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    • Hayley

      Something Wicked This Way Comes...   10/09/2019

      The Autumn Supporter Giveaway!       Welcome to the very first of the seasonal BCF supporter giveaways! This month also marks one year since I took on the forum, so I want to say an extra huge thank you to all of you for keeping this place going. I have a little bit more to say about that later but, for now, let's get to the giveaway!     The Autumn Giveaway winner will be getting two Penguin Little Black Classics, The Tell-Tale Heart by Edgar Allan Poe and To Be Read At Dusk by Charles Dickens. Both of these little books contain three atmospheric short stories, perfect for autumnal evenings. The winner will also get Mary Shelley tea (a lavender and vanilla black tea) from Rosie Lea Tea's Literary Tea Collection (https://www.rosieleatea.co.uk/collections/literary-tea-collection) and a chocolate skull, to really get that spooky atmosphere .   and...   A special treat for a special month. The winner will choose one of the following recent paperback releases from the independent bookshop Big Green Bookshop:       The Wych Elm by Tana French A House of Ghosts by W.C. Ryan Melmoth by Sarah Perry The Familiars by Stacey Halls  The Dark Descent of Elizabeth Frankenstein by Kiersten White   The winner will be chosen via the usual random selection process in one week. Patreon supporters are entered automatically. If you aren't a patreon supporter but you'd like to join in with this giveaway, you can support here: https://www.patreon.com/bookclubforum.   I really hope you're all going to like this introduction to the seasonal giveaways. It's been a lot of fun to put together. Other chocolate skulls may have been harmed during the selection process…     
Milo MInderbinder

Looking for Writers Like Cormac McCarthy

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I'm on my seventh CM novel at the moment but there aren't many left to go at. I love McCarthy's writing and I would appreciate it if anybody could point me in the direction of authors of a similar style and quality.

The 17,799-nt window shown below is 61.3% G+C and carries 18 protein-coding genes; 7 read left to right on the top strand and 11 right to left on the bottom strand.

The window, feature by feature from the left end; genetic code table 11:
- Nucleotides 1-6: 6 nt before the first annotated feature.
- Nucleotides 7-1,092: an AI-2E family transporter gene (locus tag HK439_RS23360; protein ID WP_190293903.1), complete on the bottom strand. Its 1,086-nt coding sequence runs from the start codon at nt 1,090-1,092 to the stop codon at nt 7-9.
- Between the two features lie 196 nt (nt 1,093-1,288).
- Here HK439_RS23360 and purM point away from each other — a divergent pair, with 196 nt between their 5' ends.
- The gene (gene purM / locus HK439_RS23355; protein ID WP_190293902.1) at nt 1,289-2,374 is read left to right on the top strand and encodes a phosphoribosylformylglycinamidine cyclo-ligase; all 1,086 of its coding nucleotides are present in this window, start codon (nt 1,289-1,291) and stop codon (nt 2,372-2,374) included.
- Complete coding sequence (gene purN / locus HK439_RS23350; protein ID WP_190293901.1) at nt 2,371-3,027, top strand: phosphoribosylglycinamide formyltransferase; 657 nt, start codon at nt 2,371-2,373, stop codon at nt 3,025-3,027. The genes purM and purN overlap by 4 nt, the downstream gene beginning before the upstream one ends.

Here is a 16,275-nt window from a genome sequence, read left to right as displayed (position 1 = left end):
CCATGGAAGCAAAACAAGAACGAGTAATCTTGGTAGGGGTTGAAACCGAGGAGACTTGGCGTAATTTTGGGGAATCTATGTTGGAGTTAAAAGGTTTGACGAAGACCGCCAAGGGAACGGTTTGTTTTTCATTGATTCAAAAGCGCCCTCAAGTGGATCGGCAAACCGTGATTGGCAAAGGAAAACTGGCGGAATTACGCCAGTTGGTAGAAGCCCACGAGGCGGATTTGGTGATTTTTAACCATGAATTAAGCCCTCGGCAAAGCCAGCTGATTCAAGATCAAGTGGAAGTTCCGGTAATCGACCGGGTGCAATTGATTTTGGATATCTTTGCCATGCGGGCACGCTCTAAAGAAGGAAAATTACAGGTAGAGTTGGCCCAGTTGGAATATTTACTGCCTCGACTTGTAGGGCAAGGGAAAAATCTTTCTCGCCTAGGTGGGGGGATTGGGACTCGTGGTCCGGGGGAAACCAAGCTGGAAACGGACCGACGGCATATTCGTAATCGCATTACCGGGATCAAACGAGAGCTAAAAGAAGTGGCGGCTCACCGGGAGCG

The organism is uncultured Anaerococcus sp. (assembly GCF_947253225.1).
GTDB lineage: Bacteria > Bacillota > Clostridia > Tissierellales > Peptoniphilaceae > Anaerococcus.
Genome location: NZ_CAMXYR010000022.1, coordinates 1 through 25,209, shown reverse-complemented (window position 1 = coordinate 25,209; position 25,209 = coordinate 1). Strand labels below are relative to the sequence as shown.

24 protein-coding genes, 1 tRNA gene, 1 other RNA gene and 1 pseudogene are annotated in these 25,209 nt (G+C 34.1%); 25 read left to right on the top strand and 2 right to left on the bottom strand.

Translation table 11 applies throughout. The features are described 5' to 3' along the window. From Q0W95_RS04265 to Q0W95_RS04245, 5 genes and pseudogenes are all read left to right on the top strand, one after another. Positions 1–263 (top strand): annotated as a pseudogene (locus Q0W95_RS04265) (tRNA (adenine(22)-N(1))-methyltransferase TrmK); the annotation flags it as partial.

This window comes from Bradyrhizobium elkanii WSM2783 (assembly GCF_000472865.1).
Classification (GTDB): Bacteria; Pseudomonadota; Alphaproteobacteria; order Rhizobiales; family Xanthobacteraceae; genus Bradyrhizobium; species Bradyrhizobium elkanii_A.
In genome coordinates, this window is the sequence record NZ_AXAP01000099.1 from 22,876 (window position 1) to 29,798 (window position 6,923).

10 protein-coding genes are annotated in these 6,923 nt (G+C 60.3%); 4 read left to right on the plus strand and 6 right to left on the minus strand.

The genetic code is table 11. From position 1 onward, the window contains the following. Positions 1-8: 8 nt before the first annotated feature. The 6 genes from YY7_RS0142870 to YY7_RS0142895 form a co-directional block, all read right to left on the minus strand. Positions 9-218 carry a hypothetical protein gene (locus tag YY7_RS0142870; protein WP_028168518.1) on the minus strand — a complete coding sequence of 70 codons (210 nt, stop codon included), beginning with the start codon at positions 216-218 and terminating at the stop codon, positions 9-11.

Thanks in advance! M

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Hi Aruki

 

The main attraction for me is the landscapes he paints with words. I have said it before on here about him but with his vivid descriptive narratives he puts the reader IN the book. I love writers who make every sentence count but McCarthy makes every word count. His stories are mainly set in the Southern states of the U.S. and cover the good the bad and the ugly of human nature. I loved The Road but it was a big departure from his usual themes. At the moment I'm reading CM's Blood Meridian and its one of the most poetic novels I have ever read.

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I love the literature map - it has caused my wishlist to expand considerably in the past!

 

Another fan of Cormac McCarthy here - although I've only read two of his books: The Road, and No Country For Old Men. I find his writing very clean and spare (hope that makes sense - I know what I'm trying to say), and like Milo says, he makes every word count. Having said that I lent The Road to three colleagues and NOT ONE of them liked it!!!

 

The film adaptation of No Country... is well worth seeing as well. They made a really good job of it.

 

As for writers like Cormac McCarthy - I'm tempted to say Annie Proulx. She writes beautifully too.

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okay then, have a go at The Life and Times of Michael K by Coetzee. In my opinion, Coetzee will make McCarthy seem unnecessarily verbose.

 

Cry, the Beloved Country by Alan Paton: probably the most beautifully written novel most people have never read.

 

The Waves by Virginia Woolf is about as sublime as you can get when it comes to painting with words. Before I'd read it, I wouldn't have believed prose of this kind was possible.

 

That should keep you busy.

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okay then, have a go at The Life and Times of Michael K by Coetzee. In my opinion, Coetzee will make McCarthy seem unnecessarily verbose.

 

Cry, the Beloved Country by Alan Paton: probably the most beautifully written novel most people have never read.

 

The Waves by Virginia Woolf is about as sublime as you can get when it comes to painting with words. Before I'd read it, I wouldn't have believed prose of this kind was possible.

 

That should keep you busy.

 

Thanks Aruki. I shall have a look at those. Thanks for posting them.

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